praying after all
"My love, get up. Let us pray and beg our Lord to have mercy on us and to grant us deliverance." —Tobit 8:4
Sarah was married seven times. Each of her seven husbands died on their wedding nights (Tb 7:11). I wonder if the second husband, the fifth one, or the seventh one thought of praying with his wife. Tobiah, the eighth husband, did pray with his wife (Tb 8:4), and he had a happy marriage instead of a sudden death.
What does it take to get a person to pray? I know married couples whose adult children are out of church and out of communion with God. Yet these couples don't pray together because they're not comfortable praying with their spouse. I know Christians who live in a culture of death where abortion, perversions, and other acts of violence abound and increase. Yet these Christians don't find time to pray. I know parishioners in parishes where most of their members commit serious sins and don't even go to Mass on Sundays. Yet will the people in these churches get serious about praying? What does it take to get us to wake up and pray — seven dead husbands, several spiritually dead children, a culture of death, or a spiritually dead church?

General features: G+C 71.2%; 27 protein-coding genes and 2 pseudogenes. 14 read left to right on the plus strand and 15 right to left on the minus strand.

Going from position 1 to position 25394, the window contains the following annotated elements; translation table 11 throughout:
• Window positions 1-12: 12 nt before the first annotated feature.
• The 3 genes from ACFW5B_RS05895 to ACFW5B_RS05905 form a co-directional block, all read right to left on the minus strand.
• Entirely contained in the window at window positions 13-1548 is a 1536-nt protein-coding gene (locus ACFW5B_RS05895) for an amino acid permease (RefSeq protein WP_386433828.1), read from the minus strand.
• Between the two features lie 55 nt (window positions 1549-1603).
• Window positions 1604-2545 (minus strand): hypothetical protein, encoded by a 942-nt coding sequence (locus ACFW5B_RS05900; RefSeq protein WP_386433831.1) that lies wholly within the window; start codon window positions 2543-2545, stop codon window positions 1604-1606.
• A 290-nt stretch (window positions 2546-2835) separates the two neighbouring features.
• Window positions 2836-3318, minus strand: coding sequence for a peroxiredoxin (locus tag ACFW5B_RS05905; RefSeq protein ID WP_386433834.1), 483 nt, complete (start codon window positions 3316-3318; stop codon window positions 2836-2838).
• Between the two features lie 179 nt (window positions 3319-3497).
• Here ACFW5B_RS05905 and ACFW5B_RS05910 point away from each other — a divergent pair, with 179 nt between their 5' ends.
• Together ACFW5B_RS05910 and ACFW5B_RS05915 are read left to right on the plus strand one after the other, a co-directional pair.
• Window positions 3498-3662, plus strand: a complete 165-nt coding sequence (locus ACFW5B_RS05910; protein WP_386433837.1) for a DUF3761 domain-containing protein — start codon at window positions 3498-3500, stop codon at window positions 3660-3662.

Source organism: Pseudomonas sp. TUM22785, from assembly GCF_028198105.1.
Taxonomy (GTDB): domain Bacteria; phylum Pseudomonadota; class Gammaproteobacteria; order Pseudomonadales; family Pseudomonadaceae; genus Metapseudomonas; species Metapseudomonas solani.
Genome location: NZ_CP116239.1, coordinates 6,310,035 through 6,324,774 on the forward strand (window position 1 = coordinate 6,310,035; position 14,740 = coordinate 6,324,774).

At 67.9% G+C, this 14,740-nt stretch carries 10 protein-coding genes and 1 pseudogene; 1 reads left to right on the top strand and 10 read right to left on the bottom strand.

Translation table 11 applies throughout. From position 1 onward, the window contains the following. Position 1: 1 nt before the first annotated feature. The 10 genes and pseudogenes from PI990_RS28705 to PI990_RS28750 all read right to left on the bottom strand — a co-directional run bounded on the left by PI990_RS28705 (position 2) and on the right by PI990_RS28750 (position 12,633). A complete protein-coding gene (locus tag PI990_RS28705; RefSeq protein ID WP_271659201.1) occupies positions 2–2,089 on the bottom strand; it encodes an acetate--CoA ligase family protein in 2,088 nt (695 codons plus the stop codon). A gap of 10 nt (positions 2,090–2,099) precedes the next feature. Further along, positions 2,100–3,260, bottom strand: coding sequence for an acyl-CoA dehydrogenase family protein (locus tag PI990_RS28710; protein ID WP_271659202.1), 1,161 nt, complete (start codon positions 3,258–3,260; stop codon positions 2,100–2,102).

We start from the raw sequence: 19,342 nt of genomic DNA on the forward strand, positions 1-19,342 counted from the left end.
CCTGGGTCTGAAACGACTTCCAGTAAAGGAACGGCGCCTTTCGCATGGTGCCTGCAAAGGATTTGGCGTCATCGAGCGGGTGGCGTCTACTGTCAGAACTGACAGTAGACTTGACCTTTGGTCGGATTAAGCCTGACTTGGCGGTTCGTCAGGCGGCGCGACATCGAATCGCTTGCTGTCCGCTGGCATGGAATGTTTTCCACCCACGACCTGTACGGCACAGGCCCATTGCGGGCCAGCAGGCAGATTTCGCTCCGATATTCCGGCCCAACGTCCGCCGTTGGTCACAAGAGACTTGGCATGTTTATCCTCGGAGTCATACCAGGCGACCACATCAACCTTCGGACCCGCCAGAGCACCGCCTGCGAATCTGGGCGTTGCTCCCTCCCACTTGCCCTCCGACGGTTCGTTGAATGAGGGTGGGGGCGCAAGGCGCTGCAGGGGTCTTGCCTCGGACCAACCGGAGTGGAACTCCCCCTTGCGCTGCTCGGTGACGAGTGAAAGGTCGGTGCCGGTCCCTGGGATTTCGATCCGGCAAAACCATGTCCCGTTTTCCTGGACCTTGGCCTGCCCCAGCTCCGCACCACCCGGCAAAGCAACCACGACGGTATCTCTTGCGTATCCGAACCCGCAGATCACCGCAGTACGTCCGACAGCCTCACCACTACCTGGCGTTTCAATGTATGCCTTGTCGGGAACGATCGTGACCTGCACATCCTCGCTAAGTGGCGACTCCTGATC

It's time to pray — overtime.
Prayer: Father, help me to realize "the necessity of praying always and not losing heart" (Lk 18:1).
Promise: " 'Hear, O Israel! The Lord our God is Lord alone! Therefore you shall love the Lord your God with all your heart, with all your soul, with all your mind, and with all your strength.' This is the second, 'You shall love your neighbor as yourself.' " —Mk 12:29-31
Praise: Jenna arose early in the morning, before the sounds of her large family filled the house, to spend quiet time in listening to her Lord.
Nihil Obstat: Reverend Robert L. Hagedorn, January 4, 2001
Imprimatur: †Most Reverend Carl K. Moeddel, Vicar General and Auxiliary Bishop of the Archdiocese of Cincinnati, January 24, 2001